Major characteristics: All men, without a prior history of prostate cancer, undergoing a prostate biopsy will be screened for eligibility and enrolled by the study coordinator. Additional inclusion criteria include ability to speak English, provide informed consent, and have a PSA < 20. Physicians can refuse to allow a patient participate in the study at the time of biopsy. Men will be recruited from 4 VA hospitals (Ann Arbor, Durham, Pittsburgh, and San Francisco) and randomized to receive one of two decision aid booklets (plain language vs. conventional).

Major variables and source(s) of data: All survey data will be collected from either face-to-face or phone interviews. The surveys include measures of literacy, numeracy, anxiety, preference for shared decision making, knowledge, treatment preferences, risk perceptions, perception of patient-physician communication, and confidence and satisfaction with the decision making process. All survey questions were read aloud and responses recorded.

Status: Recruitment began in September 2008 and concluded in May of 2012.

1552 men were approached to participate in the study with 1028 agreeing. 1023 completed the Time 1 interview. Of the 334 subjects eligible to continue with study activities, 285 subjects completed the Time 2 interview (biopsy results visit), and 244 completed the Time 3 phone interview.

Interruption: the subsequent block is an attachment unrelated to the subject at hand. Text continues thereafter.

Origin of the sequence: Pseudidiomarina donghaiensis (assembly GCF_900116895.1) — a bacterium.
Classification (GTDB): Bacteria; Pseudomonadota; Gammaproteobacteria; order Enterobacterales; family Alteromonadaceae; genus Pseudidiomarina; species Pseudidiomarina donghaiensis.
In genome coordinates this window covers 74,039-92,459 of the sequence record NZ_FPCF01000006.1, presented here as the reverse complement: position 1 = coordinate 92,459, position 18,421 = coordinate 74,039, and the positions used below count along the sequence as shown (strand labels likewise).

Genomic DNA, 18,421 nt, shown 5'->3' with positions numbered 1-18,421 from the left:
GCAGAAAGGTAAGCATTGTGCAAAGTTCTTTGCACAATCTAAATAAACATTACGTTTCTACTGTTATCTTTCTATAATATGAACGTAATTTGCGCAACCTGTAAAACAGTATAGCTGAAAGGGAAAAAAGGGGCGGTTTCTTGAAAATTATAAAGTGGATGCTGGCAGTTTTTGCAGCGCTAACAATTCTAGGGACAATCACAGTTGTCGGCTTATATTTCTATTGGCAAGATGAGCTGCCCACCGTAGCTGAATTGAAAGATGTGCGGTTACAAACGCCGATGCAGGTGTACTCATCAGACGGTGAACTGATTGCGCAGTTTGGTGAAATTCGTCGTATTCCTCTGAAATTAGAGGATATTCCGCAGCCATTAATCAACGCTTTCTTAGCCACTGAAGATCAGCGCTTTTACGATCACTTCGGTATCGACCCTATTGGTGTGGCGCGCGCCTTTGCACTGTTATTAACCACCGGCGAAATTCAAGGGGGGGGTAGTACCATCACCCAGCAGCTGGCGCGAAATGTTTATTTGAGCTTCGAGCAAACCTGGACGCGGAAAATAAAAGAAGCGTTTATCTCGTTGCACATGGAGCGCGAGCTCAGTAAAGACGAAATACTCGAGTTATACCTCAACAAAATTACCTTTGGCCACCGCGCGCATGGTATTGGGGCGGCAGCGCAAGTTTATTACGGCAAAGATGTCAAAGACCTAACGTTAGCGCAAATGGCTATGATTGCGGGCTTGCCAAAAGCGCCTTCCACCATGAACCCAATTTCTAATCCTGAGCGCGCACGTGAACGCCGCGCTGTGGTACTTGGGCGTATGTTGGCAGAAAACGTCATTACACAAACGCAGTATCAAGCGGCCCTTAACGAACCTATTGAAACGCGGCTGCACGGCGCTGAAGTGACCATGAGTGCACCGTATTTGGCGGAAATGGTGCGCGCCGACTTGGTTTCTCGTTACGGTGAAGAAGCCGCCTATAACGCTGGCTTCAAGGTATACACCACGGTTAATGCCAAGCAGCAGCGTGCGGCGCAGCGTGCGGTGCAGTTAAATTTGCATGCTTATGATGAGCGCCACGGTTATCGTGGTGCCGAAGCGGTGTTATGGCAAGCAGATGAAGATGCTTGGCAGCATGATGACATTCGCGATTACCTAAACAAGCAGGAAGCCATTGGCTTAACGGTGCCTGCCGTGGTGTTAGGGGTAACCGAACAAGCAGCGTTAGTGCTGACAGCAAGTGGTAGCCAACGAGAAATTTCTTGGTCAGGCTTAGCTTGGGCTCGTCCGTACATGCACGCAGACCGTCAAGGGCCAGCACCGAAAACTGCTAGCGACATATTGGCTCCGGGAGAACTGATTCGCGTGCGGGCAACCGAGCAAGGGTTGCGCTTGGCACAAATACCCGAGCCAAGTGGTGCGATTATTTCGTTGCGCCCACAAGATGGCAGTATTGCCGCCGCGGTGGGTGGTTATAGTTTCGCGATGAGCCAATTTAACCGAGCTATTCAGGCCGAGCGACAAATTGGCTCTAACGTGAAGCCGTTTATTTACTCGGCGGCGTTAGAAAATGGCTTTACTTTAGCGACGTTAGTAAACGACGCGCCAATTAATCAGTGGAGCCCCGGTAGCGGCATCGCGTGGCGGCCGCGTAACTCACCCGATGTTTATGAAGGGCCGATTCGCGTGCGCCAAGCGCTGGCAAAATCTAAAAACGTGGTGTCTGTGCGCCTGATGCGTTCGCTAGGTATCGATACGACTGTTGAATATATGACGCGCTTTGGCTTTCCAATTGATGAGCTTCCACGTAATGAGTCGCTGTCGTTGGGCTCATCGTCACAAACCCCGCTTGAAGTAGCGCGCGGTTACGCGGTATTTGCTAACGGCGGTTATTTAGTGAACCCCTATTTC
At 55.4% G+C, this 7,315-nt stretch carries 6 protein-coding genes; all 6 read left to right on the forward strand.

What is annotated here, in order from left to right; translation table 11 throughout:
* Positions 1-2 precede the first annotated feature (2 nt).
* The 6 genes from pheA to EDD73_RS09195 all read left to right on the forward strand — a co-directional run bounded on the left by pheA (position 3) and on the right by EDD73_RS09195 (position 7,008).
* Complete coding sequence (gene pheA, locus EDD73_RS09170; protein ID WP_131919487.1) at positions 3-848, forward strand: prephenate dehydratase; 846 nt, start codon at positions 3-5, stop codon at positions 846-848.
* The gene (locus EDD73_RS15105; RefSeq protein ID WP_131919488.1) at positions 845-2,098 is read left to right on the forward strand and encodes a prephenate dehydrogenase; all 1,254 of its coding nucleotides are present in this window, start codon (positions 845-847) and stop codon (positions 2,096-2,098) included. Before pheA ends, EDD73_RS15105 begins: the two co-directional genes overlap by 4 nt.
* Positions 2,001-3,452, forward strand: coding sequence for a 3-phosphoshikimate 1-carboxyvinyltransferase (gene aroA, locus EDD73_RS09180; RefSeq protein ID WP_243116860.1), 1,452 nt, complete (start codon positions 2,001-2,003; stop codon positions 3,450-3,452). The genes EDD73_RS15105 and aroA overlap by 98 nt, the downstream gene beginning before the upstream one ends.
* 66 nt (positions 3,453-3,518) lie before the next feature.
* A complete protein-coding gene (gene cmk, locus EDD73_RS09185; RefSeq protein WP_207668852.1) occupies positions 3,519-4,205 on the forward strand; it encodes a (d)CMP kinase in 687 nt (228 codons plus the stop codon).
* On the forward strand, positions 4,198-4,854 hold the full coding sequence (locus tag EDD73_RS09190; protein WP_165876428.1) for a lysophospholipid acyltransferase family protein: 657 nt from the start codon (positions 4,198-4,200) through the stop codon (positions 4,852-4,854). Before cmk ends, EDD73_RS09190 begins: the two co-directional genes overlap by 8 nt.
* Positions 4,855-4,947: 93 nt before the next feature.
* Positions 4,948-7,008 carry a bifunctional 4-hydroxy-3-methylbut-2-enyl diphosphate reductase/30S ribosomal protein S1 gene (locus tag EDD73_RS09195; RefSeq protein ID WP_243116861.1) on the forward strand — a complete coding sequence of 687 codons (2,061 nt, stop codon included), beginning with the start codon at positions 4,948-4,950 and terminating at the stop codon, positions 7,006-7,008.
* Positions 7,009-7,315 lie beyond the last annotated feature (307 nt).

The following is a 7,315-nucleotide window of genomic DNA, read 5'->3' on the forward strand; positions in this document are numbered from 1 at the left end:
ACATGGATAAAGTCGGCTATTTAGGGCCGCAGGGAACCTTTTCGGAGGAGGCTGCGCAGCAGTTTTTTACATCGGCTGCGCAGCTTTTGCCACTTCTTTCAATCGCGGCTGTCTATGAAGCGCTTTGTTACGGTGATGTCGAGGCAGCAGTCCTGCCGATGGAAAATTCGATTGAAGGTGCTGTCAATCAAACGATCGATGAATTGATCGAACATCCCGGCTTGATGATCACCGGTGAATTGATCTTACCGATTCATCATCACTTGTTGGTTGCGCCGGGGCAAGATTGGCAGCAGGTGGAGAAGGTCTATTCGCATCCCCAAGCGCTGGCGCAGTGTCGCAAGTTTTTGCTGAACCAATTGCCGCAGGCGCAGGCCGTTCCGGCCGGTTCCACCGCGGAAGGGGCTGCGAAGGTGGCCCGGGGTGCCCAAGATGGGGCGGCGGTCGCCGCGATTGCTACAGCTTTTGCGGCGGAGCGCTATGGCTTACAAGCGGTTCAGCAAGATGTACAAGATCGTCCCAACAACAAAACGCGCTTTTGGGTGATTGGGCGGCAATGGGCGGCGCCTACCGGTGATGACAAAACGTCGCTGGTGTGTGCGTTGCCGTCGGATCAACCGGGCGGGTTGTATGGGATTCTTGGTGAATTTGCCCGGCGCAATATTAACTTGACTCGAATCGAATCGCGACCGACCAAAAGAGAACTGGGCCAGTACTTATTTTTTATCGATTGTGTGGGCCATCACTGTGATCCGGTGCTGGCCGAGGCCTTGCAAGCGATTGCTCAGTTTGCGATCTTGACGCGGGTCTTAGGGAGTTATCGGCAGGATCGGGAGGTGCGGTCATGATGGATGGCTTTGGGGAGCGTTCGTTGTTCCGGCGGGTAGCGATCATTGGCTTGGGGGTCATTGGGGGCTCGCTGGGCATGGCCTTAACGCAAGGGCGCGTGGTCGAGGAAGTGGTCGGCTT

Not Applicable
Allocation: Randomized
Intervention Model: Parallel Assignment
Masking: None (Open Label)
Prostate Cancer
Behavioral: type of decision aid
We will be comparing two decision aids (MCC vs. NCCN) in terms of their impact on decision making and patient-physician communication.
  • Experimental: Arm 1
    Patients will receive Michigan Cancer Consortium decision aid.
    Intervention: Behavioral: type of decision aid
  • Active Comparator: Arm 2
    Patients will receive National Comprehensive Cancer Network decision aid.
    Intervention: Behavioral: type of decision aid
Levy MH, Back A, Benedetti C, Billings JA, Block S, Boston B, Bruera E, Dy S, Eberle C, Foley KM, Karver SB, Knight SJ, Misra S, Ritchie CS, Spiegel D, Sutton L, Urba S, Von Roenn JH, Weinstein SM. NCCN clinical practice guidelines in oncology: palliative care. J Natl Compr Canc Netw. 2009 Apr;7(4):436-73.

*   Includes publications given by the data provider as well as publications identified by Identifier (NCT Number) in Medline.
September 2012
September 2012   (Final data collection date for primary outcome measure)

Inclusion Criteria:

Men undergoing a prostate cancer biopsy at Ann Arbor, Durham, San Francisco, or Pittsburgh VAs. Additional inclusion criteria includes ability to speak English, provide informed consent, and have a PSA < 20.

Exclusion Criteria:

Prior history of prostate cancer

Sexes Eligible for Study: Male
Child, Adult, Senior
Contact information is only displayed when the study is recruiting subjects
United States
IIR 05-283
Not Provided
Not Provided
VA Office of Research and Development
VA Office of Research and Development
Not Provided
Principal Investigator: Angela Fagerlin, PhD MA VA Ann Arbor Healthcare System
VA Office of Research and Development
March 2016

ICMJE     Data element required by the International Committee of Medical Journal Editors and the World Health Organization ICTRP